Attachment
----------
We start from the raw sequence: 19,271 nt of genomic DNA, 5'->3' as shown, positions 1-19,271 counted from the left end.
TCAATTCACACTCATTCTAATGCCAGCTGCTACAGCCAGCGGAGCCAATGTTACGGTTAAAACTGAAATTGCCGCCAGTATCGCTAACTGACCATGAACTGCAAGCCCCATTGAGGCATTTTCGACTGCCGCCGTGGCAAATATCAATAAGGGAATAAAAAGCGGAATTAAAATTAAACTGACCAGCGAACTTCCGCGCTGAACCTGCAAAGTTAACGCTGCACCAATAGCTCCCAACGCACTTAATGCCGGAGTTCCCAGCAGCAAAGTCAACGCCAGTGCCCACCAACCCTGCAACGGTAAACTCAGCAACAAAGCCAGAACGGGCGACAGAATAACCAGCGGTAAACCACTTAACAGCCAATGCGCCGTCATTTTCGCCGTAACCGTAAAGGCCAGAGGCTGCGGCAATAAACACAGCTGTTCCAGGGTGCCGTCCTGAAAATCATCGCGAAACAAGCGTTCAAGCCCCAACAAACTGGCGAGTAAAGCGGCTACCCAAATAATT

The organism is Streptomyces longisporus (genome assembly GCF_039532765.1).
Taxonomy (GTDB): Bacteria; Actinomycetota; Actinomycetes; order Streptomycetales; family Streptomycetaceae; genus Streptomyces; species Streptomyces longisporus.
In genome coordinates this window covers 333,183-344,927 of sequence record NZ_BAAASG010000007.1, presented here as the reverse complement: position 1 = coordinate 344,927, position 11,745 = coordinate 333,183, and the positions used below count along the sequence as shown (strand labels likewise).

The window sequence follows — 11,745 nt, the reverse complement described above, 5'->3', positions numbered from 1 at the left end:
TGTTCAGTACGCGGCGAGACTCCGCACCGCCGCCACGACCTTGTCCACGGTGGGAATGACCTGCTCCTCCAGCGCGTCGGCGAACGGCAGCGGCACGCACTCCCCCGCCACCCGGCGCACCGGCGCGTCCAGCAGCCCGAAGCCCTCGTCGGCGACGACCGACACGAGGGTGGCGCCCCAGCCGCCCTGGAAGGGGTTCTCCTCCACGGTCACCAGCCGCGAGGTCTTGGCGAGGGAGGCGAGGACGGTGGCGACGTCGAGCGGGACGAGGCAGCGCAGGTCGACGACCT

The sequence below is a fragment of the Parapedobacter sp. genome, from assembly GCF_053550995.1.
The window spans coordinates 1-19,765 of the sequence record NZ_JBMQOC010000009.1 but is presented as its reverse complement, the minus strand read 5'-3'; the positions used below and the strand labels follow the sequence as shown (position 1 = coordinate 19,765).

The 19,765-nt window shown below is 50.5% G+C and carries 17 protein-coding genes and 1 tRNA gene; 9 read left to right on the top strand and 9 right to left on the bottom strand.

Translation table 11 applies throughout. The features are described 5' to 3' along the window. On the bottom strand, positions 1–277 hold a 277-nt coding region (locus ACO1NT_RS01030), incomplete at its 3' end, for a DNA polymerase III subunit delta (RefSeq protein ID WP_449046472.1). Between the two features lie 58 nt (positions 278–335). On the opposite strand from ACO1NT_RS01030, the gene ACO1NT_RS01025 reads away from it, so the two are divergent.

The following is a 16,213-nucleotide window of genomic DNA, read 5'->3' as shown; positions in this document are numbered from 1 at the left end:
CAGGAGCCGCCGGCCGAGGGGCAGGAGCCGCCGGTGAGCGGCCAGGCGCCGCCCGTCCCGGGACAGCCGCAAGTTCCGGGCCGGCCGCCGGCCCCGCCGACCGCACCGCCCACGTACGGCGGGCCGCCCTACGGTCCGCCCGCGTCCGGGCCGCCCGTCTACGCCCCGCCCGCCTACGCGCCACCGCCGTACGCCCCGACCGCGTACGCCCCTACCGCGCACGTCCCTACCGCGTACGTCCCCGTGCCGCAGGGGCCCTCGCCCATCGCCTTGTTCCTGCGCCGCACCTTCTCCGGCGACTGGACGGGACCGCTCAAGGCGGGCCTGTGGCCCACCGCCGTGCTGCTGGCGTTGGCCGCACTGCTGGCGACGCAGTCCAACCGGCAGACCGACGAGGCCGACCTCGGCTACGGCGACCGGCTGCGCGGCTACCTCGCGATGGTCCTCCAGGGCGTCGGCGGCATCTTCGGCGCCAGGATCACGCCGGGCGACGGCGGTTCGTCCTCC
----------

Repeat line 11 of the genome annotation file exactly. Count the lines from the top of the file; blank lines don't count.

Translation table 11 applies throughout. The features are described 5' to 3' along the window. On the bottom strand, positions 1–277 hold a 277-nt coding region (locus ACO1NT_RS01030), incomplete at its 3' end, for a DNA polymerase III subunit delta (RefSeq protein ID WP_449046472.1). Between the two features lie 58 nt (positions 278–335). On the opposite strand from ACO1NT_RS01030, the gene ACO1NT_RS01025 reads away from it, so the two are divergent.